This page presents insights by Rabbi Tuvia Bolton on the weekly Torah portion.
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Parshat Behaalotecha (5766)
This week's section features the embarrassing and detailed story of how the Jews complained about the Manna in the desert.
After G-d took them from Egypt, split the sea for them, decimated their enemies, gave them water from a rock and bread from Heaven, and even protected them with clouds guarding them in all directions . . . all they could do was complain.
The Torah tells us (Rashi 11:1) that they really had no concrete grounds for their discontent . . . they just were looking for trouble and happened to pick the Manna to complain about.
How did it happen? Why couldn't they be happy? Why does the Torah have to tell us this and what is the solution?
Here is a story (Bais Moshiach magazine, Issue #509) that may help us understand:
Little Boaz (fictitious name) came home almost in tears from his school in Kfar Vradim, a small, pastoral, leftist, "elite" village in the northwestern portion of Israel. In true Israeli tradition, Kfar Vradim was founded on the doctrines of "open thinking" and Liberty, Fraternity, and Equality. They established an "open, progressive school" there which attempted to eliminate divisions of race, age, aptitude, beliefs, and any formality between pupils and teachers. This is where seven-year-old Boaz learned.
He handed his mother an envelope. She opened it and found a letter from Boaz's teacher together with a crumpled picture of a rabbi.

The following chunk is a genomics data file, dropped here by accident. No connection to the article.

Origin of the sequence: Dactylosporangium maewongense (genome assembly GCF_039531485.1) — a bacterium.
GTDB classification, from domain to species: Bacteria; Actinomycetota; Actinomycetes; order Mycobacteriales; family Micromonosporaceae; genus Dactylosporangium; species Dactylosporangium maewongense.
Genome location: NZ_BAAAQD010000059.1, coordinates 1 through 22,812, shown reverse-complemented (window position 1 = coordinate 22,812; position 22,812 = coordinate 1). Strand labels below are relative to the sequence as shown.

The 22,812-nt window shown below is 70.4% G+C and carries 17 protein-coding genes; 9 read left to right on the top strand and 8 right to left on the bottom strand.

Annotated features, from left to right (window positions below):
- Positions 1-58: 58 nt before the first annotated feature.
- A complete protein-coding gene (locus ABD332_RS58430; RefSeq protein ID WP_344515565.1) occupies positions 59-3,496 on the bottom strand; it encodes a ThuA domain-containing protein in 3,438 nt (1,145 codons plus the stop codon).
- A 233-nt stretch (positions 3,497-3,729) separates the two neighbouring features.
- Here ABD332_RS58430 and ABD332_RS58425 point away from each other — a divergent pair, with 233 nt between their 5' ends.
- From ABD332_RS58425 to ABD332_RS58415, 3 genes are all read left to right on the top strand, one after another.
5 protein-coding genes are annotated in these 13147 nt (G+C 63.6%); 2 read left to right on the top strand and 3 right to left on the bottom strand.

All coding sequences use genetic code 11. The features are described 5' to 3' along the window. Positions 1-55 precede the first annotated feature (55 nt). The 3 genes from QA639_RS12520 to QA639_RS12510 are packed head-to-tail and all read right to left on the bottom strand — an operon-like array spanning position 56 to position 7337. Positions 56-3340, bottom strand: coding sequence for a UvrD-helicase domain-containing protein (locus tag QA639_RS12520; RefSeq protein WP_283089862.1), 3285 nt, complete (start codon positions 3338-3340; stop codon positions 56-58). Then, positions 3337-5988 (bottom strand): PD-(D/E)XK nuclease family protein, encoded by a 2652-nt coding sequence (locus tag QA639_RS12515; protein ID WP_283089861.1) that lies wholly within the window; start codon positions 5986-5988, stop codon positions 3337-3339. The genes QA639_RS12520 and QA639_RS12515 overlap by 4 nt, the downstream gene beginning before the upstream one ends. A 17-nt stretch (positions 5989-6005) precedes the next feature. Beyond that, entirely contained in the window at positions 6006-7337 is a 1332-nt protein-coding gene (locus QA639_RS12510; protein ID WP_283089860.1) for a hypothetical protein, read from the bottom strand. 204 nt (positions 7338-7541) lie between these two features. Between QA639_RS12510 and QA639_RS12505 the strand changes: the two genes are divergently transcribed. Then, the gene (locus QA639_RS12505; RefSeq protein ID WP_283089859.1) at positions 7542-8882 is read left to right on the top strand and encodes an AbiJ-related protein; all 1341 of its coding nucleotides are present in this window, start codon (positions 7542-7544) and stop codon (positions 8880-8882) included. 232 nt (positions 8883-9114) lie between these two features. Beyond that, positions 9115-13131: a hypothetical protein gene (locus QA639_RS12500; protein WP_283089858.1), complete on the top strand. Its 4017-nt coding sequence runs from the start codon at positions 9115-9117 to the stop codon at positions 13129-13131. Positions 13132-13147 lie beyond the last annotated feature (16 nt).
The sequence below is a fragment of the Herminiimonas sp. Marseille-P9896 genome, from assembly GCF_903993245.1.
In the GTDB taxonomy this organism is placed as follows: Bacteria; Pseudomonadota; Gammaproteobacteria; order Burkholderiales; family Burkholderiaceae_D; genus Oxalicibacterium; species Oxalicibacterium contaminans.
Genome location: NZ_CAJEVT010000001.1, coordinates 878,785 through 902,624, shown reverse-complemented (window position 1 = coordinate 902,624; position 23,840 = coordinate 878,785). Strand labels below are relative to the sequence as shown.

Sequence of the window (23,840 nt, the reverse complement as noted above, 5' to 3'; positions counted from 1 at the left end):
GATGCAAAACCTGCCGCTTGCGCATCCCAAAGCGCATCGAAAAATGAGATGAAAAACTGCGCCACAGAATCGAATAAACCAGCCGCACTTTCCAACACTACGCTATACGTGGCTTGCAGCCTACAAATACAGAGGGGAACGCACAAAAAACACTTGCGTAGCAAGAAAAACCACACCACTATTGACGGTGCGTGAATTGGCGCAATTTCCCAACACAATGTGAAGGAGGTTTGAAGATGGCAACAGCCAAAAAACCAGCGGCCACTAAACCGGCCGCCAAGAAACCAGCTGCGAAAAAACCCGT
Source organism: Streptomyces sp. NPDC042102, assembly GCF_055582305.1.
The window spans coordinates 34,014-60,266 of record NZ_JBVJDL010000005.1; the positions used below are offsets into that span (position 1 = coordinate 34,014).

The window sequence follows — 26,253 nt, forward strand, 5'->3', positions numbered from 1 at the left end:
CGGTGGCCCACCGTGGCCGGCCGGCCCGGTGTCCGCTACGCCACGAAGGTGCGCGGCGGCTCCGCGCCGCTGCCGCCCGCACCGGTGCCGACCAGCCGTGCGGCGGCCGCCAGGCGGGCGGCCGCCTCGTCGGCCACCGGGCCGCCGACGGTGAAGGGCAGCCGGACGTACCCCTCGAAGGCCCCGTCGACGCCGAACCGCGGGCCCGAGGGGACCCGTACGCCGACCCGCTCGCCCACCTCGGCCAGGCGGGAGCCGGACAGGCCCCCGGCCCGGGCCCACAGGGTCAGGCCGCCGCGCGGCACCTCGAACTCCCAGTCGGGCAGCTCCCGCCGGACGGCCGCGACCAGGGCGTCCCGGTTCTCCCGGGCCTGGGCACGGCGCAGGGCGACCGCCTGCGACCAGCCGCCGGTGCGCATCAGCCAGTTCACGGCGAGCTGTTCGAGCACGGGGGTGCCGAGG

"Dear Mr. and Mrs. C. This morning there were a few of these cards in our school. Someone must have put them here last night. Your son Boaz got so very angry when he saw them that he crumpled two of them up and threw them into the trash can.
"I asked him why and he said because he hates rabbis. So I suggested that he should do some research and write a paper on this rabbi in order to be more open-minded in the future and not to judge without knowing the facts. I hope you agree and would appreciate your feedback."
His mother looked at the crumpled picture. Under it was written "The Lubavitcher Rebbe" and on the other side was listed "Commandments to Bring Moshiach: Put on Tefillin every weekday. Learn Torah. Give Charity." and more.
At first Boaz's parents, being intellectuals and very far from religion, just wanted to say no. After all, those pictures had no place in their open school. Their little Boaz was right! But something about the rabbi in that picture aroused their curiosity.
"What do you think?" his mother asked his father. They talked it over and finally decided to write the paper; maybe it would be fun!
But it wasn't as easy as they thought. First of all, the encyclopedia in their house had nothing written on "Lubavitch," "Rebbe," or "Moshiach" and almost nothing on "commandments." And the local library didn't have much more except for stories by non-religious authors. So they decided to ask friends.
After several phone calls they discovered that this Lubavitch Rebbe was also called the Rebbe of Chabad, had what were called "Chabad Houses" all over Israel, and there was one not far from them.
Little Boaz really was beginning to regret that he got himself and his parents into this mess but it was too late now.
The next day they picked him up after school and drove to the Chabad House. They felt a bit uneasy going into a "religious" institution but, after all, it was all in the name of free-thinking.
There they were in for a few surprises! First of all, the rabbi was young and friendly and even seemed to be happy--exactly the opposite of what they supposed Judaism to be. Then they discovered that this Lubavitcher Rebbe wrote almost one hundred books answering myriads of questions and explaining his plan for the world.
Plan for the world?